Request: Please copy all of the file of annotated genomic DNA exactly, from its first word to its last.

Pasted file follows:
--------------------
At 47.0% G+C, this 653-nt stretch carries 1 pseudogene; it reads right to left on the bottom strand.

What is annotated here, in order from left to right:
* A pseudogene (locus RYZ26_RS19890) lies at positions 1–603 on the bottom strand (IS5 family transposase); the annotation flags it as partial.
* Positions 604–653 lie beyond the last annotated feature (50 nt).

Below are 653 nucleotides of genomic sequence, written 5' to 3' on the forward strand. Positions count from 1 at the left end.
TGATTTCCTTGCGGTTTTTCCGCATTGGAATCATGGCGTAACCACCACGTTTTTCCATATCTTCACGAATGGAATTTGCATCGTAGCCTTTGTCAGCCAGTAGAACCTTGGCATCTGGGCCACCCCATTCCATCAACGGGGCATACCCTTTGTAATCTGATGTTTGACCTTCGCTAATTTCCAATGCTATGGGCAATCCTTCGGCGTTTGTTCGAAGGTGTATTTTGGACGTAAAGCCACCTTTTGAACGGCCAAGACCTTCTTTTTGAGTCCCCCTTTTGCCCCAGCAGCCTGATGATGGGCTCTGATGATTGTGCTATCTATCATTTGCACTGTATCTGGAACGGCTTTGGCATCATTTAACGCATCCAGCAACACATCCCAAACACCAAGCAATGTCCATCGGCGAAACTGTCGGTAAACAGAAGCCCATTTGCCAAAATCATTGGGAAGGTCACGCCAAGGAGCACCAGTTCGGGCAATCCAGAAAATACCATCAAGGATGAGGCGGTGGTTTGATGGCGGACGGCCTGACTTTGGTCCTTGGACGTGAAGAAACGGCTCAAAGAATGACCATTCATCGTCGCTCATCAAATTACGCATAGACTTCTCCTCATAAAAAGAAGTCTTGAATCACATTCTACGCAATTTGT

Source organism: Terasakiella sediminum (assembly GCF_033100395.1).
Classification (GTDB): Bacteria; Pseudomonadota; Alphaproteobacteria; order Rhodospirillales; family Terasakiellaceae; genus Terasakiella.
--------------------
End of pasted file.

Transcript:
At 47.0% G+C, this 653-nt stretch carries 1 pseudogene; it reads right to left on the bottom strand.

What is annotated here, in order from left to right:
* A pseudogene (locus RYZ26_RS19890) lies at positions 1–603 on the bottom strand (IS5 family transposase); the annotation flags it as partial.
* Positions 604–653 lie beyond the last annotated feature (50 nt).

Below are 653 nucleotides of genomic sequence, written 5' to 3' on the forward strand. Positions count from 1 at the left end.
TGATTTCCTTGCGGTTTTTCCGCATTGGAATCATGGCGTAACCACCACGTTTTTCCATATCTTCACGAATGGAATTTGCATCGTAGCCTTTGTCAGCCAGTAGAACCTTGGCATCTGGGCCACCCCATTCCATCAACGGGGCATACCCTTTGTAATCTGATGTTTGACCTTCGCTAATTTCCAATGCTATGGGCAATCCTTCGGCGTTTGTTCGAAGGTGTATTTTGGACGTAAAGCCACCTTTTGAACGGCCAAGACCTTCTTTTTGAGTCCCCCTTTTGCCCCAGCAGCCTGATGATGGGCTCTGATGATTGTGCTATCTATCATTTGCACTGTATCTGGAACGGCTTTGGCATCATTTAACGCATCCAGCAACACATCCCAAACACCAAGCAATGTCCATCGGCGAAACTGTCGGTAAACAGAAGCCCATTTGCCAAAATCATTGGGAAGGTCACGCCAAGGAGCACCAGTTCGGGCAATCCAGAAAATACCATCAAGGATGAGGCGGTGGTTTGATGGCGGACGGCCTGACTTTGGTCCTTGGACGTGAAGAAACGGCTCAAAGAATGACCATTCATCGTCGCTCATCAAATTACGCATAGACTTCTCCTCATAAAAAGAAGTCTTGAATCACATTCTACGCAATTTGT

Source organism: Terasakiella sediminum (assembly GCF_033100395.1).
Classification (GTDB): Bacteria; Pseudomonadota; Alphaproteobacteria; order Rhodospirillales; family Terasakiellaceae; genus Terasakiella.